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Articles
Published: 2021-11-05

Dysbiosis and obesity: implications of the gut microbiota

University of Pernambuco, Recife, Brazil
Federal University of Maranhão, General Surgery and Medical Clinic, São Luís, Maranhão, Brazil
Etianne Bartz Institute, Fortaleza, Ceará, Brazil
Porto Velho Hospital, Rondônia, Brazil
State University of Pará, Brazil
Medical Diagnostics Center, São Luís, Maranhão, Brazil
Human gut microbiota Obesity Dysbiosis Bowel changes

Abstract

Introduction: Obesity has been considered a public health crisis, contributing as a risk factor for several important chronic diseases and even death. Considering this fact, it is noteworthy that there is a fundamental relationship between the intestine and health, and this organ is considered by modern medicine as our second brain in the concept of intestinal permeability. Within the evaluation of the food process, effective nutritional absorption can be altered due to imbalances, such as malabsorption, drug-nutrient interaction, changes in mucosal permeability, and, consequently, an imbalance in the gut microbiota. Dysbiosis is characterized by these negative changes that occur in the intestine. In this sense, the present systematic review study sought to answer: What influences can the microbiota composition have on the metabolic syndrome and obesity process? Objective: To elucidate the relationship between the presence of intestinal dysbiosis in the pathogenesis of obesity. Methods: This is a bibliographic review work where the MEDLINE, PubMed, and SciELO databases were consulted using the following descriptors: Human gut microbiota, obesity, dysbiosis. Results and Conclusion: Based on the literature that supports this theme, it was possible to observe that in the obese population there is an increase in bacteria of the genus Firmicutes and a decrease in the genus Bacteriodetes, with the blocking of factors and proteins that regulate the homeostasis of the absorption of lipids and fatty acids being observed thus being able to alter the energy metabolism leading to a greater accumulation of adipose tissue.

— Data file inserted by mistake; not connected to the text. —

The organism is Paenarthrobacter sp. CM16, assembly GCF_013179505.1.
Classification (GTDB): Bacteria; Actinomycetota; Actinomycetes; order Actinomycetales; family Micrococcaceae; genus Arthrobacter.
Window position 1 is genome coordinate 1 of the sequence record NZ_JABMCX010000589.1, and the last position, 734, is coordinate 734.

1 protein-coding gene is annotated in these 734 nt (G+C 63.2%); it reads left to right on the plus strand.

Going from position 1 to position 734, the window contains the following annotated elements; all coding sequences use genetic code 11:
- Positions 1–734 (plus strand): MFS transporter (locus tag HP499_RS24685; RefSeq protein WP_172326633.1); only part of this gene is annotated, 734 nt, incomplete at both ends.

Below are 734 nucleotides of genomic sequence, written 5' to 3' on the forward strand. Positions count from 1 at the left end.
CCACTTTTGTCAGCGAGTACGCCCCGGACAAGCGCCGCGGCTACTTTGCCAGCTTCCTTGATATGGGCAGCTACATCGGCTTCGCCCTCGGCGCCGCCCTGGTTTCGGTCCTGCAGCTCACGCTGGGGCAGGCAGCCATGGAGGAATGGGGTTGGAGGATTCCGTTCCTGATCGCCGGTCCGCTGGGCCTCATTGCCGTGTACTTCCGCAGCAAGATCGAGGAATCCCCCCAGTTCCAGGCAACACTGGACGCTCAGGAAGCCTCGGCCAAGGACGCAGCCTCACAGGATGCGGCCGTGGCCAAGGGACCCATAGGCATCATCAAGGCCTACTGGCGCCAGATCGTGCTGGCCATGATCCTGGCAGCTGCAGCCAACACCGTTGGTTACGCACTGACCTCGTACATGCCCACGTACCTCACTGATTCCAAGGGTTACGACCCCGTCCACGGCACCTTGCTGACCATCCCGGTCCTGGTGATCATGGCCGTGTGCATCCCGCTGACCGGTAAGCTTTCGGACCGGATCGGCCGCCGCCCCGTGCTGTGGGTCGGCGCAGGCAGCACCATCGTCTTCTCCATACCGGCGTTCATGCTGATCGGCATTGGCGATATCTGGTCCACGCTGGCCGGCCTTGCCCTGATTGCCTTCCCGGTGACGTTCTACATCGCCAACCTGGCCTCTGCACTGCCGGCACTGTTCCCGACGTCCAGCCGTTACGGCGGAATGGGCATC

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How to Cite

Pinto, A. C., Cavalcante, D. E. C., Araújo, E. A., Cabral, F. M., Santos, J. M., & Costa, K. V. (2021). Dysbiosis and obesity: implications of the gut microbiota. International Journal of Nutrology, 14(3). https://doi.org/10.54448/ijn2135